Friday, December 16, 2011

Interview With Michael Platt

A very interesting video about the implications of Europe's crisis - interview with Michael Platt, founder of one of the largest asset managers in the world, BlueCrest Capital Management. It's a bit long - 15 mins, but very well worth watching. In case you are short on time, I have summarized the key points, as I understood.

Disclaimers :
1. This is obviously NOT an investment advice.
2. I do not know anything about this person, apart from what I have learned from the interview. So I am taking it at its face value.

Why I think it's worth watching :
1. He seems like a very smart guy. Apparently manages about $30 billion in his hedge funds, which is huge. Claims to have generated positive and hefty returns over last many years. Let's say all that is true.
2. He is NOT shouting from the roof, crying Armageddon. He sees a high probability of a significant crisis due to European debt situation. He is calmly talking about his viewpoints, and his strategies.

Key points he is making :
1. He is worried about the crisis. So he has all his money in the safest and liquidest instruments : short term US and German government debts.
2. No matter what the policy makers are saying, Euro break up is being priced in for, in options and futures markets.
3. Math is against Europe. Example : Italy's debt is already 120% of their GDP. GDP is declining and debt is growing at 5%. Arithmetically, this will blow up.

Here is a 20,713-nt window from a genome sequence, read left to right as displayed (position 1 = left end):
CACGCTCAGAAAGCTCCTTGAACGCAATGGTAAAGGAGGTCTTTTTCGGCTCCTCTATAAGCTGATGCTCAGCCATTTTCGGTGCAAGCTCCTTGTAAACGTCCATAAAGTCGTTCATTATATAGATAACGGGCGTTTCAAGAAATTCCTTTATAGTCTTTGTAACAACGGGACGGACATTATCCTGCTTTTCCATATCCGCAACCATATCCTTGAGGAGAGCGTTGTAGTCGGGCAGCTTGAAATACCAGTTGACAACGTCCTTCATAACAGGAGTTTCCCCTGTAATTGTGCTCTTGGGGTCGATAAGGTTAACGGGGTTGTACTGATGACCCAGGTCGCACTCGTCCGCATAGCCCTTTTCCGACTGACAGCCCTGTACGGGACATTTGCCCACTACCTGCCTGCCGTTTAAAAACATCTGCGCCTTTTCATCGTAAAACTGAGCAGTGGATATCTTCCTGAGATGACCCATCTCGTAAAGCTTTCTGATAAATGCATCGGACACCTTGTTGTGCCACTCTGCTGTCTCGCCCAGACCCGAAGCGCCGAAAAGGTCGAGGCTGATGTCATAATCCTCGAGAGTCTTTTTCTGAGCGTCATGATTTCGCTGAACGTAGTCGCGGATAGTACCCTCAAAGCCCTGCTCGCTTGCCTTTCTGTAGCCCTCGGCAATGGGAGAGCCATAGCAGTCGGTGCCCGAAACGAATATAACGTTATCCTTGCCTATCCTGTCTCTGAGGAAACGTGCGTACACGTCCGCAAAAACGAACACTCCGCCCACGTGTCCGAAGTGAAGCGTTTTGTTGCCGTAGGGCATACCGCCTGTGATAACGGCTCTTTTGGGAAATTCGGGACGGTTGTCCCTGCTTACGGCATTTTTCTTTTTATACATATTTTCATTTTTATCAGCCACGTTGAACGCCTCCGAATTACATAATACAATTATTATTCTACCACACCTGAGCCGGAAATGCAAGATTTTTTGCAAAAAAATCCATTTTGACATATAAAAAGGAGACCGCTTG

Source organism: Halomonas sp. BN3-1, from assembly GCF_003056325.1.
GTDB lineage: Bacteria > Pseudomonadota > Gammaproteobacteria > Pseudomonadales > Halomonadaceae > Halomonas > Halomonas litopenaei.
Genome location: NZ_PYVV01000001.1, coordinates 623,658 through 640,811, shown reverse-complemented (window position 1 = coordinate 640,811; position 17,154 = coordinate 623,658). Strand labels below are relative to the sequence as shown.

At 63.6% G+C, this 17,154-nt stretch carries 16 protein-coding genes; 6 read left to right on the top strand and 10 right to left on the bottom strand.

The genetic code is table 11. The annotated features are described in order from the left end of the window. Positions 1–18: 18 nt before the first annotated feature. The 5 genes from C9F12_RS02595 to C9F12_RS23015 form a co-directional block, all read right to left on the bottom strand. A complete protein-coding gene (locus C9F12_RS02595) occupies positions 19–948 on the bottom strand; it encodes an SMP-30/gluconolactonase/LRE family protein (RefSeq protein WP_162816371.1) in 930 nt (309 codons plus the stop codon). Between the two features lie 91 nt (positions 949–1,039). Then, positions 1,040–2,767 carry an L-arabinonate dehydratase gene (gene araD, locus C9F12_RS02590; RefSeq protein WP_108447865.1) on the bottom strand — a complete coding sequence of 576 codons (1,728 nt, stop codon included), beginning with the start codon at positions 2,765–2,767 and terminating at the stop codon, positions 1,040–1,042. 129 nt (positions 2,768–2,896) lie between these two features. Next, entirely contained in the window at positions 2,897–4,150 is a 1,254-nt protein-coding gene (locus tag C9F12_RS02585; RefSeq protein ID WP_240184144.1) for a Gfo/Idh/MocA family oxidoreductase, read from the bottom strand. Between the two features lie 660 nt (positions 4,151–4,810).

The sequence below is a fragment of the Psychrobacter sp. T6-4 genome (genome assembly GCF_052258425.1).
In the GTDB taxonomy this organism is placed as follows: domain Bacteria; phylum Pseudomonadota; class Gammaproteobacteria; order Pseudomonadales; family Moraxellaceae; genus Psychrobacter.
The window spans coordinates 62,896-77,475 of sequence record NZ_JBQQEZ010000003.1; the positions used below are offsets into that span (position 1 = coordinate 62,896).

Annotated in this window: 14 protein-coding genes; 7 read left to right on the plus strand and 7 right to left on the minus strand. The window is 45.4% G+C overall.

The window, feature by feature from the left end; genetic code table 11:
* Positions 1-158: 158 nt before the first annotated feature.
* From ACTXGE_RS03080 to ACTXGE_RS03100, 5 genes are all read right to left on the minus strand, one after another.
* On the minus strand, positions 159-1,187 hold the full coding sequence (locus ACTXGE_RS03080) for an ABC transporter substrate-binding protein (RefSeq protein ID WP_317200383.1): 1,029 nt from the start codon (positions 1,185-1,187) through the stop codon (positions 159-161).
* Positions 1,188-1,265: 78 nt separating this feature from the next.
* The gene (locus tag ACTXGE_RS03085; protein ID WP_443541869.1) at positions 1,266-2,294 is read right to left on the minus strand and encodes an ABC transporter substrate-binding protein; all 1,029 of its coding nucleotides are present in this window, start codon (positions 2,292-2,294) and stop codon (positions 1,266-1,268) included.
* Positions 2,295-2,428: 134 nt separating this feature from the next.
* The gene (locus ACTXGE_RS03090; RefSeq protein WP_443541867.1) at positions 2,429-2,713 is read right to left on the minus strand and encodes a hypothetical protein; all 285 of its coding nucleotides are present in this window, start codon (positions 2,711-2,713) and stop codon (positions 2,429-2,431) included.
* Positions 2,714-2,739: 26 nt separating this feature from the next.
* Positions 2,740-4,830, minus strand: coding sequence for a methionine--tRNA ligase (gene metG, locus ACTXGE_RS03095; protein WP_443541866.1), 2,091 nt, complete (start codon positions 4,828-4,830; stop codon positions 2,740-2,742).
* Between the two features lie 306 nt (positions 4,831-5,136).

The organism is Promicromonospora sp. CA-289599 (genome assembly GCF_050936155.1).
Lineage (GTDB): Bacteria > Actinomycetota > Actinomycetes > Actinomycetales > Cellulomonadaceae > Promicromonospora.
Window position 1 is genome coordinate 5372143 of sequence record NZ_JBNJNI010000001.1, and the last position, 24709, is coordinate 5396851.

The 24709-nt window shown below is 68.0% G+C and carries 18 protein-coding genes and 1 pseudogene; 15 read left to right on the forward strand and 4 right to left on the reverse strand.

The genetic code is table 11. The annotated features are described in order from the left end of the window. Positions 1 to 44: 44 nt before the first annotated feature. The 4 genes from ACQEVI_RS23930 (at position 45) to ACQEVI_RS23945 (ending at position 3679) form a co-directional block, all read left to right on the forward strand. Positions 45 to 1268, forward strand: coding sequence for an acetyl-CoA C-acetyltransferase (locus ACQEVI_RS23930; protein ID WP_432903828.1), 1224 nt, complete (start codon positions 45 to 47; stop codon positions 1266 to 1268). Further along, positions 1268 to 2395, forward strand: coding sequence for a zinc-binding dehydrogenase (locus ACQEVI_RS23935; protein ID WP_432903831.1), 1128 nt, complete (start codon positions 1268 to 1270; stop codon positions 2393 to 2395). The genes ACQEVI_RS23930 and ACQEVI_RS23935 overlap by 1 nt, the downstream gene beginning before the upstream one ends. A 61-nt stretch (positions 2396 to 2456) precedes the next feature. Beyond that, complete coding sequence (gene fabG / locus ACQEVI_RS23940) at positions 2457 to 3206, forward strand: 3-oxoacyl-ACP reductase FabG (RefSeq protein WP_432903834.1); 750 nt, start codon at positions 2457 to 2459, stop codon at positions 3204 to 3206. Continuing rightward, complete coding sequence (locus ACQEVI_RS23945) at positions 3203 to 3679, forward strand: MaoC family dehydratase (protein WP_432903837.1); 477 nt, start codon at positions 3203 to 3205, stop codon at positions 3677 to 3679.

4. There is no growth to get Europe out of this. Austerity makes it worse. And their is no willingness to transfer money across boundaries to ease the burden.
5. Most of the European banks are now insolvent.
6. As an investor, you do not make money by going into a crisis. You make money in the aftermath of the crisis.
7. Things will get worse in 2012. What's going on is significantly worse than 2008.
8. He thinks that bold solutions - like ECB printing, a fiscal union etc - will solve the crisis. (This is the where I disagree. Printing money does not solve anything. It just changes the problem from high debt to to high inflation. And an European fiscal union is probably a non-starter.)

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